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Whistler's Titles

Whistler's title is used wherever that can be established. In each case the Catalogue Raisonné explains the sources of the title.
  • 1. Whistler's title is given wherever possible.
  • 2. Etchings that were published in sets with Whistler's authorisation are given the published title.
  • 3. Where the titles were originally given in French as for instance forLa Marchande de Moutarde [20], this title has been retained, with the translation given.
  • 4. The first exhibited title, or title otherwise published during Whistler's lifetime is given.
  • 5. Whistler's letters, particularly the lists made by himself or his wife, and sale invoices and receipts, provide titles, sometimes with minor variations.
  • 6. Titles written by Whistler on the etchings or elsewhere are compared to those noted above. All these variations are noted by the Whistler Etching Project.


Whistler himself was not consistent in his use of titles. For instance, some Venetian prints had Venice in the title (Long Venice [211]) and some did not (Nocturne: Furnace [208]). Some portraits have the name of the model (Maud, Standing [169]), and some do not (The Boy (Charlie Hanson) [145]). Sometimes he spelt names wrongly (Ponte Piovan [220]) or mistook one etching for another. Some titles have a generic grouping, such as 'Nocturne' (Nocturne [222]) but usually in combination with a descriptive title (Nocturne Shipping [206]). Some include the action rather than the person (Reading a Book [112]).

Occasionally an etching has become known by two titles, and there may be a real conflict between two equally viable titles. Rotherhithe [70], for instance, is a problem, having been published and exhibited under radically different titles. The seven etchings of Battersea Reach and Bridge bear similar titles and are sometimes confused one with another.

Early Catalogues

When a title has not necessarily been authorised by the artist, other early published titles are considered.

The published catalogues of Whistler's work by Thomas, Wedmore, Kennedy and Mansfield provide reliable titles in many cases, and when they do not conflict with other information, and are not misleading, these continue to be used. Kennedy's titles in particular are given precedence, partly because he knew Whistler and because his catalogue has been widely accepted. 1 However, Thomas's titles must be considered, since he knew Whistler's early work, up to 1874.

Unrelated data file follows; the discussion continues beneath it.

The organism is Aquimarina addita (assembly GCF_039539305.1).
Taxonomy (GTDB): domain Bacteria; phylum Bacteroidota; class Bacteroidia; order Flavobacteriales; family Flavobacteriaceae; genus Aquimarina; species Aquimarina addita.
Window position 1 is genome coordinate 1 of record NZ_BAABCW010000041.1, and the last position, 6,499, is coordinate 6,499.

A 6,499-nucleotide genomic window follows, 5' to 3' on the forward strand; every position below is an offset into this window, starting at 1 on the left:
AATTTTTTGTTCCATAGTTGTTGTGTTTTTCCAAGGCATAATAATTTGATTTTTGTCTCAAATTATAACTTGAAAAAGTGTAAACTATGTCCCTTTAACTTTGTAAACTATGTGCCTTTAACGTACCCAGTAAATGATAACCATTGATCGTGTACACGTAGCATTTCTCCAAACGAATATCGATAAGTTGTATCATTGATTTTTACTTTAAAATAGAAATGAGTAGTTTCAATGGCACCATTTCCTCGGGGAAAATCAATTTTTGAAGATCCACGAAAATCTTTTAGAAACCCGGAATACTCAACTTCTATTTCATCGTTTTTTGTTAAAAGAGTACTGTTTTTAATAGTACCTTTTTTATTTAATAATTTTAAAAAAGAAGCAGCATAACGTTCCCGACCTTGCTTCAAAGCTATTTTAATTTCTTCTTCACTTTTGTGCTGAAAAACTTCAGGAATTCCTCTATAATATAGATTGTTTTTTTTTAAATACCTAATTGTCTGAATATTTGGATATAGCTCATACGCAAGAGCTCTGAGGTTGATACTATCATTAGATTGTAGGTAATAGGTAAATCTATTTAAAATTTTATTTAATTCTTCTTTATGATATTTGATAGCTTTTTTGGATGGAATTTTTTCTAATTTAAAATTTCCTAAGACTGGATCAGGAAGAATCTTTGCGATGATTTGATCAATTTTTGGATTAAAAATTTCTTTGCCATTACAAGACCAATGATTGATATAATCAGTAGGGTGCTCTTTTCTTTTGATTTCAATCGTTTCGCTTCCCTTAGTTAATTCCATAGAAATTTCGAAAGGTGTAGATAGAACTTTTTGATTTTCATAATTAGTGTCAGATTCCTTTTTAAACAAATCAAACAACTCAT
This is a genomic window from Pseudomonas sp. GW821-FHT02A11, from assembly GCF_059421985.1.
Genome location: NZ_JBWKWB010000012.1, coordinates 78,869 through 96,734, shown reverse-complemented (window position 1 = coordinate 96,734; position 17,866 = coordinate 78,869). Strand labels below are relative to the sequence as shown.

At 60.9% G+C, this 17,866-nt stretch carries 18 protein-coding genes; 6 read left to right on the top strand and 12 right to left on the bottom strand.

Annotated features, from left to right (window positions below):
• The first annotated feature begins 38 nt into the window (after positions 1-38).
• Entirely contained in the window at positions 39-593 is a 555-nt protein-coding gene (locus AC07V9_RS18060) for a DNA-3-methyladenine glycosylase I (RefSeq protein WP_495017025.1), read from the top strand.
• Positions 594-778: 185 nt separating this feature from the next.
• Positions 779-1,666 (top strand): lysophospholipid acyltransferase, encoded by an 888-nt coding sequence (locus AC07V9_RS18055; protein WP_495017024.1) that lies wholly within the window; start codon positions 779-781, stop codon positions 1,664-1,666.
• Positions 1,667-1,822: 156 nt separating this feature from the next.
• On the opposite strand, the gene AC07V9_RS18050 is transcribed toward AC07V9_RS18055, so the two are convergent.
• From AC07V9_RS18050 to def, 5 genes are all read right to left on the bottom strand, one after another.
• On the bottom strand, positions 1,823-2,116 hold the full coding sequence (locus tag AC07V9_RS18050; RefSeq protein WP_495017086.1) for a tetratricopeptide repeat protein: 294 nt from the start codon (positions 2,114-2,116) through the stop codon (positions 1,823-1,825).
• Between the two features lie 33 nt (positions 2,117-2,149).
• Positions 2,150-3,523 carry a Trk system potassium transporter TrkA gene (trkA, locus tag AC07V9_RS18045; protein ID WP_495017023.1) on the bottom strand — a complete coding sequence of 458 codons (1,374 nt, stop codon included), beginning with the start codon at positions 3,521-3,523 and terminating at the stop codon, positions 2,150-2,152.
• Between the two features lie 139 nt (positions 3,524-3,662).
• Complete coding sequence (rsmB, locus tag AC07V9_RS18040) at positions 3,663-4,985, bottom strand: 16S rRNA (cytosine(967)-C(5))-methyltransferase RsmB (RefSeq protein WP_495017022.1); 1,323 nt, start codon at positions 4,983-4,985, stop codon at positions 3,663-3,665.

Furthermore Whistler and his wife were aware of Wedmore's catalogue. Indeed Beatrice Whistler used that catalogue when listing Whistler's copper plates and stock of prints. Thus it could be said that if Whistler did not actively object to a title, then Wedmore's titles should also been considered viable.

Mansfield based his titles for early prints on those written by Whistler in the collection of S.P. Avery (now in New York Public Library). This did at times provide a title that is indisputable. However, sometimes Whistler's inscription was sometimes little more than a note that an etching was made in London or Paris, and did not constitute a title.

1: Thomas, Ralph, A Catalogue of the Etchings and Drypoints of James Abbott MacNeil Whistler, London, 1874; Wedmore, Sir Frederick, Whistler's Etchings: a Study and a Catalogue, London, 1886; Wedmore, Sir Frederick, Whistler's Etchings: a Study and a Catalogue, 2nd ed., revised, London, 1899; Mansfield, Howard, A Descriptive Catalogue of the Etchings and Dry-Points of James Abbott McNeill Whistler, Chicago, 1909; Kennedy, Edward G., Catalogue of Etchings by J. McN. Whistler, Compiled by an Amateur. Supplementary to that Compiled by F. Wedmore, New York, 1902; Kennedy, Edward G., The Etched Work of Whistler, New York, 1910.

Impression: K0070102
Portrait of Whistler [5]

New Titles

When the authorities mentioned above provide a misleading or inadequate title, or where two etchings of similar title cause confusion, then a simple descriptive method is adopted by the project team. For instance, it was considered that 'Early Portrait of Whistler', a title given by Kennedy to the self-porttait reproduced above, was not an acceptable title, and it is replaced with Portrait of Whistler [5]. It was thought that Kennedy's titles 'Two Slight sketches' and Two sketches' were inadequate and these have been clarified, to become Two studies of women [271] and Sketches of a Girl and a Woman [153]. Our catalogue distinguishes such etchings with more accurate, descriptive titles.